Plays DataBaseHanjo

Photo from National Noh Theatre

Once upon a time, in an inn at Nogami in Mino Province (the present Nogami in Sekigahara-cho, Fuwa-gun, Gifu Prefecture), there was a yujo* whose name was Hanago. One day, a man named Yoshida no Shōshō lodged at the inn on his way to the eastern provinces. He and Hanago fell in love and exchanged fans before his departure as the token of his promise for the future. Since then, Hanago has spent days only looking at the fan and thinking of Shōshō. Since she stopped serving at banquets, the mistress of the inn at Nogami feels disgusted at Hanago who is now nicknamed Hanjo**. Hanago is finally expelled from the inn.

On his way back from the eastern provinces, Yoshida no Shōshō visits the inn at Nogami again. He is disappointed upon learning that Hanago does not live there anymore. Shōshō with broken heart goes back to Kyoto and visits Shimogamo Shrine in the woods of Tadasu to pray. At the shrine, Hanjo, in other words Hanago, appears by accident. After being expelled from the inn, Hanago became deranged Hanjo because of her love for Shōshō and in the end reaches Kyoto.

One of the retainers of Shōshō requests that Hanjo, who prays to the deity to make her wish for love come true, entertain them by acting out her madness, and she begins to become distressed as a result of this heartless request. With the fan which she exchanged with Shōshō as a remembrance, she laments his irresponsible words and dances while expressing her loneliness. The more she waves the fan, the crazier she becomes. Hanjo discloses her love which has become more passionate when they do not meet each other. She sheds tears in distress. Shōshō who was watching the dancing Hanjo pays attention to her fan and asks her to show it. In the dusk, Shōshō and Hanago see each other’s fans and recognize that they are the lovers they looked for. The lovers are pleased by the reunion.

*yūjo: A woman who is skillful at dance and music and entertains guests at parties. A type of dancer. (She might spend the night together with a guest.)

**Hanjo: Hanjo is Hanshōyo (or Ban Jieyu), who was a beloved wife of Emperor Cheng in the Western Han Dynasty in China. Since she was taken from the Emperor’s love by Zhao Feiyan, she composed a poem, “Enkakō (Verse of Resentment)” which likens herself to a summer fan, which is cast aside in fall. Since then, a discarded woman is called a fan in autumn. This piece sets the story around this Chinese legend; Hanago was called after the Chinese lady as she misses her lover separated by a long distance and spends her days gazing upon the fan.

This is a piece filled with a romantic atmosphere, which describes the prostitute Hanago’s love with all her heart through a fan.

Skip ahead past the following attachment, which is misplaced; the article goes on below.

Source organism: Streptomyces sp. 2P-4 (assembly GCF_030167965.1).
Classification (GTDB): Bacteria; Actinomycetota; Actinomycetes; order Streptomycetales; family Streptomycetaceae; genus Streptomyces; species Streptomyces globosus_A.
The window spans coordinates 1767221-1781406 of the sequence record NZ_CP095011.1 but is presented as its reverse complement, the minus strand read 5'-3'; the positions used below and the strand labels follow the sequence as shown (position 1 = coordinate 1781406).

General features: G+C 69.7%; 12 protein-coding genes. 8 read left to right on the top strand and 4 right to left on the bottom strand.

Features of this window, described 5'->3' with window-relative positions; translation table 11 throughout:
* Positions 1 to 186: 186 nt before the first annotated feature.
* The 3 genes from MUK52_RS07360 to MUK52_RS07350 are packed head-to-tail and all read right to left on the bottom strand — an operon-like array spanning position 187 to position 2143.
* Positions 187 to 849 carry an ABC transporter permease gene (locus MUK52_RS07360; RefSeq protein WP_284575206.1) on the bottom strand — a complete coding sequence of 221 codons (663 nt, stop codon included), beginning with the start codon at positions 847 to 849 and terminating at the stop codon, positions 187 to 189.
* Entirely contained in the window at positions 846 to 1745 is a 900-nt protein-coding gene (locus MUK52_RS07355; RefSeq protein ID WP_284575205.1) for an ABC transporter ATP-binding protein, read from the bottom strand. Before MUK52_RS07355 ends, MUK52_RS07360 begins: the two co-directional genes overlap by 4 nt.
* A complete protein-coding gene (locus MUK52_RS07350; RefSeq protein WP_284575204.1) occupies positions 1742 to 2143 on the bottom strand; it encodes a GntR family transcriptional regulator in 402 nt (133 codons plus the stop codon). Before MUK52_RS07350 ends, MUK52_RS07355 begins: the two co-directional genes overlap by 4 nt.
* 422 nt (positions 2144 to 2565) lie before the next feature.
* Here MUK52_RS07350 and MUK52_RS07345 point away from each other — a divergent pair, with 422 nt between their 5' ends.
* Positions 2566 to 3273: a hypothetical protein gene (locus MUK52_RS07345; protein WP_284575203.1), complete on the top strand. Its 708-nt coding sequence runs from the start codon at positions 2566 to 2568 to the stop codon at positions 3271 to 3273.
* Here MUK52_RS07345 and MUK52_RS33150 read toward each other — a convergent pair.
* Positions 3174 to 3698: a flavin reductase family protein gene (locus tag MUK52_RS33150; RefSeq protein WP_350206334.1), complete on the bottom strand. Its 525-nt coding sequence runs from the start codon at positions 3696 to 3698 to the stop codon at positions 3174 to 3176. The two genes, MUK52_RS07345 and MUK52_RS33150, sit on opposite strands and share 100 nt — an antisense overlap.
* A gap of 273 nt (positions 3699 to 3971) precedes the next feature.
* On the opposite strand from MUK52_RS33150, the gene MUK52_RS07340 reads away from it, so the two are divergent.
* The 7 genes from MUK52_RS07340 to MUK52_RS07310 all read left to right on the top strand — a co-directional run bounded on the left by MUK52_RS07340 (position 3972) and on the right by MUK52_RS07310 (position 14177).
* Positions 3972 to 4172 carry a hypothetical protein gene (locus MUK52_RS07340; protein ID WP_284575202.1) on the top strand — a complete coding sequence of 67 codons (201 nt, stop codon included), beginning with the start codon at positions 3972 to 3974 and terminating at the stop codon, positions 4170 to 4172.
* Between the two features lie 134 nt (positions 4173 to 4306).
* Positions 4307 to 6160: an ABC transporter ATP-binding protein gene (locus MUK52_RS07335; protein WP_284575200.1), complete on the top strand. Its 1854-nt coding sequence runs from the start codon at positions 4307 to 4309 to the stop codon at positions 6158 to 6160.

The chanting expresses her fine sentiment and the dance and movements reveal her obsessive love. Her emotion interlaced throughout the drama gives us a powerful impression. Although unlike a hiraki-mono, this piece does not require special skills of performers and is not ranked higher, this is a deep drama, which requires rich expressiveness.

Different from other stories of madwomen, which describe the separation from a child or a spouse, this drama expresses sorrow, loneliness, a pure heart, and finally a joy of the reunion of a woman who has been distantly separated from her lover. Various emotions of woman in love are described. This is a quite popular piece among women, presumably because it evokes their sympathy.

The title of the drama, Hanjo, is a nickname of the main character, which is named after a Chinese legend about a fan. It develops the emotional color of this drama deeper. The elaborately-designed fan, whose strong presence provides an outstanding stage effect, is also one of the highlights.

There is also a Kyogen play titled “Hanago”, which seems to be related with Hanjo. This eventually developed another drama in Kabuki as well.


Story Paper presents noh chant stories in modern speech, with story outlines, highlights and more using Adobe PDF format, which can print out and zoom in. Print out the pages and take them with you when you see the actual noh performance.

Hanjo Story Paper PDF Sample

The copyright of Story Paper is held by the Noh.com. Story Paper is for individual use only. It is prohibited by the copyright law to distribute or publish printed-out Story Paper pages without prior consent. For more information, check the credit and disclaimer pages.

 | Terms of Use | Contact Us | Link to us | 
Copyright© 2024 the-NOH.com All right reserved.